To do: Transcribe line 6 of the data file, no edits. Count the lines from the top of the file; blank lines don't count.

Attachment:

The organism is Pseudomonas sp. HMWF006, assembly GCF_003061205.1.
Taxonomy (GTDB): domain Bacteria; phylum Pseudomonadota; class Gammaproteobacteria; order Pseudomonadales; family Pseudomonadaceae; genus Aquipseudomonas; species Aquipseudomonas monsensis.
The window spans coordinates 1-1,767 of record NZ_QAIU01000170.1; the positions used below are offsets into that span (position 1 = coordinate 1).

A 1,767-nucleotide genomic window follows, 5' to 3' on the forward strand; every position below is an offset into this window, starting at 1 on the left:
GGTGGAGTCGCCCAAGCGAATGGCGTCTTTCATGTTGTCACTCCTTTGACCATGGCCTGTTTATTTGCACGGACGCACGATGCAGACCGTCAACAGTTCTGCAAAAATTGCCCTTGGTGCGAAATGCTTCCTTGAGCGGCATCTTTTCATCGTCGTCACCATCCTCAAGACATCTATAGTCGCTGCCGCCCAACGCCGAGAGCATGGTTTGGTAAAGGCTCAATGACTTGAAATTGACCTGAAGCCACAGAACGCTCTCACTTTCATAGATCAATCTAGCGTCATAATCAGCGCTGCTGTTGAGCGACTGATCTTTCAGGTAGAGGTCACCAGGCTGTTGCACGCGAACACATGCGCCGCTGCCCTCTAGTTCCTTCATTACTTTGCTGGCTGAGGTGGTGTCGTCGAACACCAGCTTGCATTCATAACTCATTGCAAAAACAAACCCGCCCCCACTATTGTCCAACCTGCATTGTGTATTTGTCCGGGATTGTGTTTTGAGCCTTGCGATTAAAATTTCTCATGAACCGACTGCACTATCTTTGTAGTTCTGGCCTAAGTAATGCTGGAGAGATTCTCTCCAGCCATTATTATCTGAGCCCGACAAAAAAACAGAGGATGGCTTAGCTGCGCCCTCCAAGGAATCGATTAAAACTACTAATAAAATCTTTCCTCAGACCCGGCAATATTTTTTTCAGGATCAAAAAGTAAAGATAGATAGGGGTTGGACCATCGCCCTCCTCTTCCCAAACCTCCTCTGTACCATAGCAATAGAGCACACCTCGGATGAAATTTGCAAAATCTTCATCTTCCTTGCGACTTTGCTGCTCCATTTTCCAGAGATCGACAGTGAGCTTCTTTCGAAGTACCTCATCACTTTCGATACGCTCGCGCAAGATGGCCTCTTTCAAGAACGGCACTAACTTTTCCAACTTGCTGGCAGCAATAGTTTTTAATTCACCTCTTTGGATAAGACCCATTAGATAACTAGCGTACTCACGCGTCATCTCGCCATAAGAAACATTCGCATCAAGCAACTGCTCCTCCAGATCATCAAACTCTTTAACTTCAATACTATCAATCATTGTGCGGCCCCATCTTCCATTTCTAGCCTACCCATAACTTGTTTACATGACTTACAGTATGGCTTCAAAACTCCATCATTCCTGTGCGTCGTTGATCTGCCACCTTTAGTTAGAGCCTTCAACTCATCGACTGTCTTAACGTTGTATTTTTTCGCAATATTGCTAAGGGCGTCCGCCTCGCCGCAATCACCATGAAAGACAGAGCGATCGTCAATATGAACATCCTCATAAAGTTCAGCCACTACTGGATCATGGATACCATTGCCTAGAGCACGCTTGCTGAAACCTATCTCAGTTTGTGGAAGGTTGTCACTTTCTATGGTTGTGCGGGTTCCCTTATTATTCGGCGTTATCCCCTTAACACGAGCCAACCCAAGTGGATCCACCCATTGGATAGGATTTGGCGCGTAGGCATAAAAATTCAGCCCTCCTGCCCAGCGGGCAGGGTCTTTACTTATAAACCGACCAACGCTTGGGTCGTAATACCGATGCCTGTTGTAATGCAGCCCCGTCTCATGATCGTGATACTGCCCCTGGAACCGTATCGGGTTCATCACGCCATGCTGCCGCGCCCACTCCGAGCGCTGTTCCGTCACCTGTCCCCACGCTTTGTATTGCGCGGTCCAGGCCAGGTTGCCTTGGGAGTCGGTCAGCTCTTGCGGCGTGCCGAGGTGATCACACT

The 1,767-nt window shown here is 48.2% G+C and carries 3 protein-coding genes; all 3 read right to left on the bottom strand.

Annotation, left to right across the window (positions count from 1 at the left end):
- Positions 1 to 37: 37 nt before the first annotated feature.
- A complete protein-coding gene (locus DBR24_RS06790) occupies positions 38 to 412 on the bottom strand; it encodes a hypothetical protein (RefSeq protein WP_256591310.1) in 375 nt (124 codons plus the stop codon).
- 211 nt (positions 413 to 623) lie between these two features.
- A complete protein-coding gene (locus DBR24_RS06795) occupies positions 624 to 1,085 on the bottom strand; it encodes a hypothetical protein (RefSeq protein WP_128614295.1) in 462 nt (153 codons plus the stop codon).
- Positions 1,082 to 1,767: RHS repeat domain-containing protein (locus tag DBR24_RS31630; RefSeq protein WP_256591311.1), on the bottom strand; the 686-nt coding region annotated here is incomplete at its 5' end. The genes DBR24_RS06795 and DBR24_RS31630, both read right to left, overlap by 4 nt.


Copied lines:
The 1,767-nt window shown here is 48.2% G+C and carries 3 protein-coding genes; all 3 read right to left on the bottom strand.